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Nov 11

Excalibur #25 annotation

Posted on Thursday, November 11, 2021 by Paul in Annotations

As always, this post containers spoilers, and page numbers go by the digital edition.

EXCALIBUR vol 4 #25
“Come Fate Into the List”
by Tini Howard, Marcus To & Erick Arciniega

COVER / PAGE 1. Captain Britain and Arthur fight while falling from the Starlight Citadel.

PAGES 2-5. Betsy and Tom Lennox in the Green Lagoon.

Page 2 is intercut with flashback to the battle against Merlyn’s forces which was in progress at the end of the previous issue. As we establish in the next scene, Excalibur wound up retreating to the Citadel, and Betsy apparently takes some time here to return to Earth and check in on the newly-resurrected S.T.R.I.K.E.. Which seems a bit lacking in urgency, but I guess it’s a long-term siege, so why not.

S.T.R.I.K.E. were resurrected at the request of Pete Wisdom in a subplot in issue #22, and this is the first time we’ve seen them since. They were a S.H.I.E.L.D. equivalent from the supporting cast of old UK Captain Britain stories. Tom Lennox, in particular, was Betsy’s love interest. Specifically, this group were S.T.R.I.K.E.’s psychics – the organisation itself was bigger.

Of the other three, the one with white hair is Alison Double, the guy is Kevin Mulhearn, and the other woman is Vicki Reppion.

“The last thing I remember was the Slaymaster’s blade…” This is an odd comment. Kevin and Vicki were killed by Slaymaster in Mighty World of Marvel #9, but he wasn’t – he survived and died in the Jaspers Warp storyline instead. It even said so on the text page of issue #22. Besides, as we’re forever being reminded in other books, resurrected mutants don’t recall the moment of their death, unless they have the random luck to be backed up at precisely that moment. So I guess we have to take it that by sheer blind luck, Tom’s last backed-up memory is a fight with Slaymaster that he actually survived.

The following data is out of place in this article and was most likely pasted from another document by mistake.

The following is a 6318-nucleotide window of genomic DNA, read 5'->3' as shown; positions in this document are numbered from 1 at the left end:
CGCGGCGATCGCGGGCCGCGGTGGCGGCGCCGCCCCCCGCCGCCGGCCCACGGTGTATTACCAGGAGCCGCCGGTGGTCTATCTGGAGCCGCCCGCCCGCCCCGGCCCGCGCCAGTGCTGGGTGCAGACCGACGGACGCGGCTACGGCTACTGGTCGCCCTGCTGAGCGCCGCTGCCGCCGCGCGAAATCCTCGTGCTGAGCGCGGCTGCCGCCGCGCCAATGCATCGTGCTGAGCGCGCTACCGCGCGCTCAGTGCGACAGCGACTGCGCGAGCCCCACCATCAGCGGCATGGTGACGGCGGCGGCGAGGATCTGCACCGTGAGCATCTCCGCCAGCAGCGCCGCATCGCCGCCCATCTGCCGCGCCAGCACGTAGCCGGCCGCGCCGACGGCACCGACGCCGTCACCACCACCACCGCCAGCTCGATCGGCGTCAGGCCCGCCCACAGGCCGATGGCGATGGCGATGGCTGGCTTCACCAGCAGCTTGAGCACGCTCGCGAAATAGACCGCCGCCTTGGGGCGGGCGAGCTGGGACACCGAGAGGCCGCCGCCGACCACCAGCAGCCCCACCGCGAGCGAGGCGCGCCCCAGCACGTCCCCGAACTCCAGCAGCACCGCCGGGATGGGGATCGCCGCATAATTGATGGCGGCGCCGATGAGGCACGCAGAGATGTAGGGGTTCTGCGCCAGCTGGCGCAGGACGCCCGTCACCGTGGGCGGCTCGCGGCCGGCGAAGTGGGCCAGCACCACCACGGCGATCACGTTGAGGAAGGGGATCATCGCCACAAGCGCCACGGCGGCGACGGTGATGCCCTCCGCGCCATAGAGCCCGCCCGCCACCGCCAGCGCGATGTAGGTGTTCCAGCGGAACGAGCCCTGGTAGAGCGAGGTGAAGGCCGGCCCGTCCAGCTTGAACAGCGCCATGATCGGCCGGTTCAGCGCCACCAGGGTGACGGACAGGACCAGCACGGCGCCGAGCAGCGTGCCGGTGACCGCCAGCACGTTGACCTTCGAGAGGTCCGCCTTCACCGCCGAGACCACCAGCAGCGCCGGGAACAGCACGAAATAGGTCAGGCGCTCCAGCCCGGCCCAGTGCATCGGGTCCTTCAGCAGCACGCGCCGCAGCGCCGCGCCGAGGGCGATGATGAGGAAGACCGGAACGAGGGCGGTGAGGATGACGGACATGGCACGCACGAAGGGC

“Britain … won’t have be back, because apparently I’m a mutant!” Pete made this claim in issue #22 as well. It contradicts what Reuben said on behalf of the British authorities in issue #21 – “Your citizens are welcome on our land as foreign nationals” – but apparently we’re meant to ignore that and go with this version.

“That woman you keep watching…” It’s Kwannon / Psylocke, whose complicated back story and body-swapping history with Betsy has been covered at length in this series. She seems to be holding hands with someone with a metal right arm, or at least sleeve – could it be Greycrow from Hellions?

“Wasn’t your first go at it.” Betsy has been Captain Britain before (in the Delano/Davis Captain Britain run in the 80s), but that was after Tom died. Maybe he’s learned about it since he came back. He’s been asking about her, after all.

“I’m fighting for something far older than Parliament and the Crown…” Seriously, nobody in Britain talks like this, except maybe the ludicrous Jacob Rees-Mogg, and I very much doubt he’s the template that Tini Howard has in mind. An extremely bizarre claim follows that Camelot started off as some sort of egalitarian paradise pre-monarchic paradise, which… what? The iconography of Camelot is literally tied inextricably to King Arthur. It’s one of the most monarchical pieces of mythology you could invoke. Fundamentally, Excalibur feels far too often as if it’s just plucking random pieces of British iconography and randomly ascribing meanings to them.

PAGE 6. Recap and credits.